Picking Up Hide Boxes

The most common operations, refilling the waterbowls and misting water into the enclosures to keep humidity up, can be set up so that they do not necessarily require unlocking or opening the cages. One good design is a sturdy double mesh top that allows water to be poured or misted. Obviously water bowls must be removed and washed regularly for good hygiene, and immediately if the snake has defecated in the bowl.

The cage below houses a juvenile cottonmouth (agkistrodon piscivorus) whose waterbowl needs a good wash. This bowl is too heavy to pick up with forceps. But he does like his hide box, a Tupperware container stuffed with moss. This is a washable container that is light enough to handle with forceps. Let's pick up the box and take a careful look to make sure he is inside. We're careful to keep a safe distance away from the opening as we peek inside.

Snapping the lid onto this piece of Tupperware using forceps would have been a good idea, but this piece of plastic will serve. I'd insist on using the real snap-on lid if this snake had the physical ability to muster any effective pushing against the barrier, but this small juvenile does not. Now let's transfer him to a secure container. He'll be dumped out gently but quickly, and the lid is ready to be closed down on him. For a snake any bigger than this little neonate, it would be a much better idea to use a tall bucket or wastebasket. Medium to large snakes require a garbage can or similar tall container. This small Rubbermaid is good only for neonate containment.

Note the "sliding lid" technique below, protecting my brave assistant's fingers. Yes, theoretically the juvenile agkistrodon could come leaping out of the box while it's still open a crack, but I'm right there with snake hook in hand in case I see a small cute stripy nose poking out where it doesn't belong. Since we are not directly confronting or stressing the snake, and it is in its preferred resting place, the greater likelihood is that it will stay coiled in the bottom of the hide box until we dump it unceremoniously into the more secure container. Some even better techniques of safe restraint might have been to enclose the open hide box completely in a larger box, or to snap a secure lid onto the hide box.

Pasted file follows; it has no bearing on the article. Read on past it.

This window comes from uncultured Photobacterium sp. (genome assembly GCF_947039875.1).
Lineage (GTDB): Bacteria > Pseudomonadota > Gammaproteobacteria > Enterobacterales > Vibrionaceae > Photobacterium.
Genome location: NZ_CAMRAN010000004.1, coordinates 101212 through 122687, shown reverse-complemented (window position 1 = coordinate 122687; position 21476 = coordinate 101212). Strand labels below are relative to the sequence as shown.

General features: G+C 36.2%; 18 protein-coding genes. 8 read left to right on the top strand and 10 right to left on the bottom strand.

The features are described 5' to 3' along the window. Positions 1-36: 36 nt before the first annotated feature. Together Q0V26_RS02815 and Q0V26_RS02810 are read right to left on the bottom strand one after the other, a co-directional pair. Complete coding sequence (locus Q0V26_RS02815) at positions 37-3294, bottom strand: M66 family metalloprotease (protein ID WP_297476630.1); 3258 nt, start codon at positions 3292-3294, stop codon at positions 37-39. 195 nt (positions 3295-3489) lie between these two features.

And here we are with the lovely little toe-nipper secured in a Rubbermaid box. This is a safe temporary holding or transport container for a small snake as long as you keep your hands and your eyes on it. I wouldn't leave anything in here long term unless I had a better security system to keep the lid fastened inescapably down. I've left some moss in the container for the snake to hide in, so that it will not become unduly stressed.

To return a Rubbermaided snake to its cage, slide the lid open in the same way you closed it. Place the container mostly inside the secure cage, and gently dump out the occupant while holding onto the far side of the transport container. Quickly slide the lid closed. Secure and lock the cage.

Helpful Links And More Information

For information on how to actually handle (as opposed to avoid having to handle) your venomous snakes, see the Handling Heresies page. Here you will learn more about hooking, tailing and all those things an intelligent keeper actually doesn't have to do every day if your housing setup is well planned ahead of time. Here you'll find another page with articles and photo tutorials on specific handling techniques.